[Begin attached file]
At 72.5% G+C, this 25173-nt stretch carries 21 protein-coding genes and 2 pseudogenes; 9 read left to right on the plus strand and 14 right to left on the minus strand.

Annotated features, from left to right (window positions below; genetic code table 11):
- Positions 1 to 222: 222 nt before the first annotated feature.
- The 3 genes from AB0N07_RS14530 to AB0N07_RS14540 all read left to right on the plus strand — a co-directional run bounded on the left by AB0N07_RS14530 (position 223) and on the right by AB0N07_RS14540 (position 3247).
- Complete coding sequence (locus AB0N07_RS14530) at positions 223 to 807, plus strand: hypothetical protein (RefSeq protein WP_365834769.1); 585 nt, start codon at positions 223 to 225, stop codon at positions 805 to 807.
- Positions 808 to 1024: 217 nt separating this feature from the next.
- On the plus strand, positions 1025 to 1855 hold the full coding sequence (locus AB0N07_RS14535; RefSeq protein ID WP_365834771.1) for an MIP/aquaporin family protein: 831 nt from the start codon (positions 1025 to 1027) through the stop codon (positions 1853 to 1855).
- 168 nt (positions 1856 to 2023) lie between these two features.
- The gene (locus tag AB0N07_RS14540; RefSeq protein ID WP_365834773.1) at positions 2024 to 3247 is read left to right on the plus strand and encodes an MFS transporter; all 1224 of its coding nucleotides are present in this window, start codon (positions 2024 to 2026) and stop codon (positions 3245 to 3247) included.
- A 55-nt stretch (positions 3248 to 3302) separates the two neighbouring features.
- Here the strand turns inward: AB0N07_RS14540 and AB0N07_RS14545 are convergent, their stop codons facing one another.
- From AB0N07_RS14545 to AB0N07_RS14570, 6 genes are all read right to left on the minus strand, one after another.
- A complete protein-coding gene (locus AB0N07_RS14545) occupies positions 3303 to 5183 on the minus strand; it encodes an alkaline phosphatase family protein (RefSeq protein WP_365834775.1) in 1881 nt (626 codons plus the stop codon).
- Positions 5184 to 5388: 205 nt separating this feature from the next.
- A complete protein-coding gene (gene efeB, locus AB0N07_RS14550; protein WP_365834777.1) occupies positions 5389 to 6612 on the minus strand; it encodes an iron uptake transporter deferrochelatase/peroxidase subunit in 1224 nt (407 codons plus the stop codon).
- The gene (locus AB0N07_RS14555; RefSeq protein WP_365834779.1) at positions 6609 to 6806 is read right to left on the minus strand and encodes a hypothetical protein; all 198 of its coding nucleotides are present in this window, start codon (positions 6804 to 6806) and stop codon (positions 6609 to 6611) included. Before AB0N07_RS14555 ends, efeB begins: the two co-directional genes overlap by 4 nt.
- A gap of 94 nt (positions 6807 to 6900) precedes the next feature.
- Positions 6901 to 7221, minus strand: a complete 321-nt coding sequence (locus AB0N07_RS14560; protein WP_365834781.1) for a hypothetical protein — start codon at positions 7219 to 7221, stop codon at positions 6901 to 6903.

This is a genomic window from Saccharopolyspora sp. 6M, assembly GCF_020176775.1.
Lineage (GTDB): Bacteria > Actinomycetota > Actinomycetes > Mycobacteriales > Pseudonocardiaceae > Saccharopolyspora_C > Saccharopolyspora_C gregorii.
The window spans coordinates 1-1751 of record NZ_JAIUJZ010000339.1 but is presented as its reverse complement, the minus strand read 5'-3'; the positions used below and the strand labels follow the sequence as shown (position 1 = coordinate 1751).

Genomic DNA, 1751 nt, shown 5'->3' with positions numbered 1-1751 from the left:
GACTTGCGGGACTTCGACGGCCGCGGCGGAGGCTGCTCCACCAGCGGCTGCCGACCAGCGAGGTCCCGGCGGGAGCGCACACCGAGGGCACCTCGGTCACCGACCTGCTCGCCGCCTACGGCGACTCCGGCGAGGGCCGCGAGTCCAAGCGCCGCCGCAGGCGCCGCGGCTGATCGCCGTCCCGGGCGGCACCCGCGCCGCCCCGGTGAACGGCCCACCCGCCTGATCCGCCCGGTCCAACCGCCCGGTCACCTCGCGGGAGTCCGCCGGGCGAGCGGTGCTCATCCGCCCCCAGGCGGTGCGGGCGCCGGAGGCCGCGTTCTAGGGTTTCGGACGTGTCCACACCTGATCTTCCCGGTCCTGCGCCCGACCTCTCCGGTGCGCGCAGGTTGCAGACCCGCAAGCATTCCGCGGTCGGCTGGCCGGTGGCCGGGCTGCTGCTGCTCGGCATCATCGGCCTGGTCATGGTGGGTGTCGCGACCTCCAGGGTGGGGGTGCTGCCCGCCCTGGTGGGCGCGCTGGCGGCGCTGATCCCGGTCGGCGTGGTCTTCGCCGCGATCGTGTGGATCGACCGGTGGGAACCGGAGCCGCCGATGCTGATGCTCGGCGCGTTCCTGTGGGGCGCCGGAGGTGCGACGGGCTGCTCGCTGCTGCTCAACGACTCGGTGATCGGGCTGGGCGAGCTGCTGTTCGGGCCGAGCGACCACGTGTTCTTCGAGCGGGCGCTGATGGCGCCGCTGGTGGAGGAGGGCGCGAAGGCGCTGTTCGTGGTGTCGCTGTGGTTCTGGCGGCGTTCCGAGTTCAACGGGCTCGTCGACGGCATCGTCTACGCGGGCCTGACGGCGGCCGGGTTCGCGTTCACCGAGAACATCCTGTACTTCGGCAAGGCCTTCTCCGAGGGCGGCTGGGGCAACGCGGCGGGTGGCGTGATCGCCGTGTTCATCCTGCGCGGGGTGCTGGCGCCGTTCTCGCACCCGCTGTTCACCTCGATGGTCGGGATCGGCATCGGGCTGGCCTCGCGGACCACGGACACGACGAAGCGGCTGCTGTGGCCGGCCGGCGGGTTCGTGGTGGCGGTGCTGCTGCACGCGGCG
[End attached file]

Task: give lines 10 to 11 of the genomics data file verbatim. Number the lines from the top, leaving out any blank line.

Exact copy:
- A 55-nt stretch (positions 3248 to 3302) separates the two neighbouring features.
- Here the strand turns inward: AB0N07_RS14540 and AB0N07_RS14545 are convergent, their stop codons facing one another.